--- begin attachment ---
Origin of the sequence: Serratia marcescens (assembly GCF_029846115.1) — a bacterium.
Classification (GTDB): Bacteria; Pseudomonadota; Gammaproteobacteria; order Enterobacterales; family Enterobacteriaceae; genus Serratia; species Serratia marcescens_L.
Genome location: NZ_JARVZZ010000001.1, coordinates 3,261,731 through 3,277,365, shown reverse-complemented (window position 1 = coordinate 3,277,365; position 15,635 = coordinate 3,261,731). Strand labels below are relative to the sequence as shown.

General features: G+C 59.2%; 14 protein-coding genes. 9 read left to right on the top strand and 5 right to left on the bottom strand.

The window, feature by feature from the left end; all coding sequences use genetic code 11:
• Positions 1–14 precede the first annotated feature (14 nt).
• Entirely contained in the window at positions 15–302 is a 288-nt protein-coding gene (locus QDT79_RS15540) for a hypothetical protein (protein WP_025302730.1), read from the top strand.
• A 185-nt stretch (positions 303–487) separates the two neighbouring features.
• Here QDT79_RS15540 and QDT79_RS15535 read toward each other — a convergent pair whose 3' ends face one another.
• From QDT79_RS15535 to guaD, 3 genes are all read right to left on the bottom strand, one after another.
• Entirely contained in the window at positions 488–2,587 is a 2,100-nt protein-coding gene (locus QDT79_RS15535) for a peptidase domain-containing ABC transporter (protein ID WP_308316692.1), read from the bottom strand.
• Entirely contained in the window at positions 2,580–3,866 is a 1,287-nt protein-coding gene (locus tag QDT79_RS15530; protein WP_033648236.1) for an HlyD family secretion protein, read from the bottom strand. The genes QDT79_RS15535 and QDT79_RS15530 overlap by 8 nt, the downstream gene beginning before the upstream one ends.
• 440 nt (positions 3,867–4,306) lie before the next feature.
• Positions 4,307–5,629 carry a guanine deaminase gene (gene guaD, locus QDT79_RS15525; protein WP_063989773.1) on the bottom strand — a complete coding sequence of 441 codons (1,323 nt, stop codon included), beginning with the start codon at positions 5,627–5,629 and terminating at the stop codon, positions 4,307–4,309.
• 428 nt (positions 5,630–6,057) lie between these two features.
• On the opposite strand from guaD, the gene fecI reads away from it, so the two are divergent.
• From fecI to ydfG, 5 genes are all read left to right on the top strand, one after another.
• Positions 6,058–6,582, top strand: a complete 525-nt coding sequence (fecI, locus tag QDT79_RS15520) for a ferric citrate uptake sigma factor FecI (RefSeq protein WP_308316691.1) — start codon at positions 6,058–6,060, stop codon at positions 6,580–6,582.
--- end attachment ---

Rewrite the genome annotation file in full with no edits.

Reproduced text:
Origin of the sequence: Serratia marcescens (assembly GCF_029846115.1) — a bacterium.
Classification (GTDB): Bacteria; Pseudomonadota; Gammaproteobacteria; order Enterobacterales; family Enterobacteriaceae; genus Serratia; species Serratia marcescens_L.
Genome location: NZ_JARVZZ010000001.1, coordinates 3,261,731 through 3,277,365, shown reverse-complemented (window position 1 = coordinate 3,277,365; position 15,635 = coordinate 3,261,731). Strand labels below are relative to the sequence as shown.

General features: G+C 59.2%; 14 protein-coding genes. 9 read left to right on the top strand and 5 right to left on the bottom strand.

The window, feature by feature from the left end; all coding sequences use genetic code 11:
• Positions 1–14 precede the first annotated feature (14 nt).
• Entirely contained in the window at positions 15–302 is a 288-nt protein-coding gene (locus QDT79_RS15540) for a hypothetical protein (protein WP_025302730.1), read from the top strand.
• A 185-nt stretch (positions 303–487) separates the two neighbouring features.
• Here QDT79_RS15540 and QDT79_RS15535 read toward each other — a convergent pair whose 3' ends face one another.
• From QDT79_RS15535 to guaD, 3 genes are all read right to left on the bottom strand, one after another.
• Entirely contained in the window at positions 488–2,587 is a 2,100-nt protein-coding gene (locus QDT79_RS15535) for a peptidase domain-containing ABC transporter (protein ID WP_308316692.1), read from the bottom strand.
• Entirely contained in the window at positions 2,580–3,866 is a 1,287-nt protein-coding gene (locus tag QDT79_RS15530; protein WP_033648236.1) for an HlyD family secretion protein, read from the bottom strand. The genes QDT79_RS15535 and QDT79_RS15530 overlap by 8 nt, the downstream gene beginning before the upstream one ends.
• 440 nt (positions 3,867–4,306) lie before the next feature.
• Positions 4,307–5,629 carry a guanine deaminase gene (gene guaD, locus QDT79_RS15525; protein WP_063989773.1) on the bottom strand — a complete coding sequence of 441 codons (1,323 nt, stop codon included), beginning with the start codon at positions 5,627–5,629 and terminating at the stop codon, positions 4,307–4,309.
• 428 nt (positions 5,630–6,057) lie between these two features.
• On the opposite strand from guaD, the gene fecI reads away from it, so the two are divergent.
• From fecI to ydfG, 5 genes are all read left to right on the top strand, one after another.
• Positions 6,058–6,582, top strand: a complete 525-nt coding sequence (fecI, locus tag QDT79_RS15520) for a ferric citrate uptake sigma factor FecI (RefSeq protein WP_308316691.1) — start codon at positions 6,058–6,060, stop codon at positions 6,580–6,582.